How to enjoy great restaurant wines at affordable prices without leaving home | Wine

fNew documents offer a better and more accurate insight into the life and means of the very wealthy than a fine wine list. The massive tome, perhaps the most extraordinary example of this in the world, from the Viennese five-star hotel Palais Coburg, extends over around 100 densely packed pages, on which many prices are in the high three-digit range and many more are advertised with one of two marks German euphemisms for “you almost certainly can’t afford that”: price on site and rarity.

As unearthly decadent as this sort of list undoubtedly is, I understand the unique appeal that has some well-heeled wine lovers saving up for a night at Palais Coburg or other blockbuster wine-filled restaurants around the world, like Eleven Madison Park in New York City or the Sketch in London. Increasingly, however, you don’t have to be a plutocrat — or even pretend to be a plutocrat for a night — to enjoy some of the area’s finest restaurant wines.

OK, I’m not talking about the extremely rare and expensive examples such as the 1929 Domaine de la Romanée-Conti or the 1893 Château d’Yquem that are on offer at the Palais Coburg. These will always be out of reach for most of us. Still, in recent years it’s gotten a lot easier to find, buy and drink at home the kind of bottles that used to only appear on the best wine lists – and at a fraction of the prices you’d find if you were at a restaurant table nervously turning the pages of the leather-bound book.

It’s a trend accelerated by the pandemic, a time when the prolonged closure of their main source of customers has forced many restaurant wine suppliers to look for other avenues to shift their wares. One was to focus on selling more to independent wine merchants, the kind of upscale stores where restaurateurs like to see their wines, or at least are happier than seeing them in a supermarket.

Another option was to become a retailer, cutting out the ailing middleman and selling directly to the general public. Many of these ad hoc online businesses didn’t survive the initial lockdown, but others have survived. With a 60% increase in insolvencies in the hospitality industry over the past year, according to auditing firm UHY Hacker, the appeal of this new revenue stream for wine suppliers is obvious.

It’s also obvious to gamers like me. There is nothing quite like the experience of encountering a new, interesting or just plain delicious wine in a restaurant with similarly stimulating food and company. But in an inflationary age, when our lives seem to revolve around making more of our increasingly scarce resources, at-home service from restaurant suppliers like Jascots at Home, Indigo Wine spin-off The Sourcing Table or the Modest Merchant, among others, is the next best thing.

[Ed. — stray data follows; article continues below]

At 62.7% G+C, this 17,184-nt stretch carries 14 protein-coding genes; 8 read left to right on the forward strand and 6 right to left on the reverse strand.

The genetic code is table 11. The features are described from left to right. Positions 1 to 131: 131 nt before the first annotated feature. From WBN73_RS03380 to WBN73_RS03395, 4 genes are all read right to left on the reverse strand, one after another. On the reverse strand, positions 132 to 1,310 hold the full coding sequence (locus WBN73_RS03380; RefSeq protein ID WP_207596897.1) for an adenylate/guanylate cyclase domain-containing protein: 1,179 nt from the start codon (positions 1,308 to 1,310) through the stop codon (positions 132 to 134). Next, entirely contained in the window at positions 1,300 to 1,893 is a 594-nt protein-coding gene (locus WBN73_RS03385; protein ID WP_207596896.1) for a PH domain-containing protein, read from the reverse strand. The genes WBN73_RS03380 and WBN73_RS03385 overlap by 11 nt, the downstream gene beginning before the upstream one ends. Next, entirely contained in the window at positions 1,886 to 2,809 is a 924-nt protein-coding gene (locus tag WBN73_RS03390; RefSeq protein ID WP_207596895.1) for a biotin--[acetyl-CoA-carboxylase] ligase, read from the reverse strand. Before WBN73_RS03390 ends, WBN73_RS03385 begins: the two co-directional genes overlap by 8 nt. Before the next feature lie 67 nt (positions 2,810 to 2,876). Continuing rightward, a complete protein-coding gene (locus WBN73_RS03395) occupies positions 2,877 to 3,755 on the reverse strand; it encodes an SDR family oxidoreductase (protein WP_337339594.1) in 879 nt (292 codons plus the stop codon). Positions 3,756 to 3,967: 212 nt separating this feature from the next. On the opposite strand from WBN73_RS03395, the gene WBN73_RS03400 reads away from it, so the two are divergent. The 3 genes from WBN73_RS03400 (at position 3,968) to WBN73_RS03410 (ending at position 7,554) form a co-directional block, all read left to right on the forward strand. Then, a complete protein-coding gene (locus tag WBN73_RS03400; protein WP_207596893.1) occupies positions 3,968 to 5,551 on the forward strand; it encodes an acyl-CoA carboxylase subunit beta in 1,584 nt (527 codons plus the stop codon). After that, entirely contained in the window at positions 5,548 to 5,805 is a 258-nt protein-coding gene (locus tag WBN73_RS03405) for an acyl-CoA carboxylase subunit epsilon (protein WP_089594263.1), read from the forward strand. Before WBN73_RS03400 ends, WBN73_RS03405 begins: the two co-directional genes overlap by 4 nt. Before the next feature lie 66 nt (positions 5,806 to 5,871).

Six restaurant wines to take home

Six restaurant wines to take home

Metic Cabernet Sauvignon
Colchagua Valley, Chile 2019 (From £10.20,;;
Imported from one of the UK’s biggest restaurant wine suppliers, the natural wine-focused Les Caves de Pyrene, this brilliant Chilean Cabernet Sauvignon rises well above house wine standards and is an effortless juice of ripe blackcurrant.

Tiefenbrunner Merus Vernatsch Vernatsch
South Tyrol, Italy 2021 (£15.66,
Restaurant supplier Jascots charge a fee of £20, which goes in full to hospitality charity Hospitality Action, before you can order from them. It’s worth it for wines like this delicate, light and refreshing Alpine-Italian red, which simply goes best with salami antipasti.

Bruno Murciano L’Alegria
Utiel-Requena, Spain 2019 (From £12.63,;;
As a former head sommelier at the Ritz, Bruno Murciano knows what works in a restaurant, and this red wine, made from the Bobal variety in Murciano’s own vineyard near Valencia, is a beautiful, soft-fleshed, red berry example of a touch of modernity Spanish viticulture.

Wild wines Salt River Sauvignon Blanc
Stellenbosch, South Africa 2021 (£17.50,
The Swig team has always balanced their restaurant supply business with a healthy sideline in direct to consumer sales. The range is outstanding, with South Africa being a particular forte, and well represented by this gastronomically rich yet racy dry white.

Ebner-Ebenauer Grüner Veltliner
Weinviertel, Austria 2020 (£17,
You won’t find many other wines at such a British retail price on Palais Coburg’s list, but this sparkling, green apple and fennel-scented dry white wine, made from Austria’s signature white grape Grüner Veltliner, can be enjoyed at Wiener Wein become an institution for a very reasonable €35.

Langlois Château Classic Brut Cremant de Loire
Loire, France NV (From £13.99,;
Something of a staple on the classic French restaurant scene in Britain (and the Loire, for that matter), Langlois Château’s bottle-fermented sparkling wines are great value for the home or away. This cuvée based on Chenin is stone fruity when ripe, finely sparkling and crisp.

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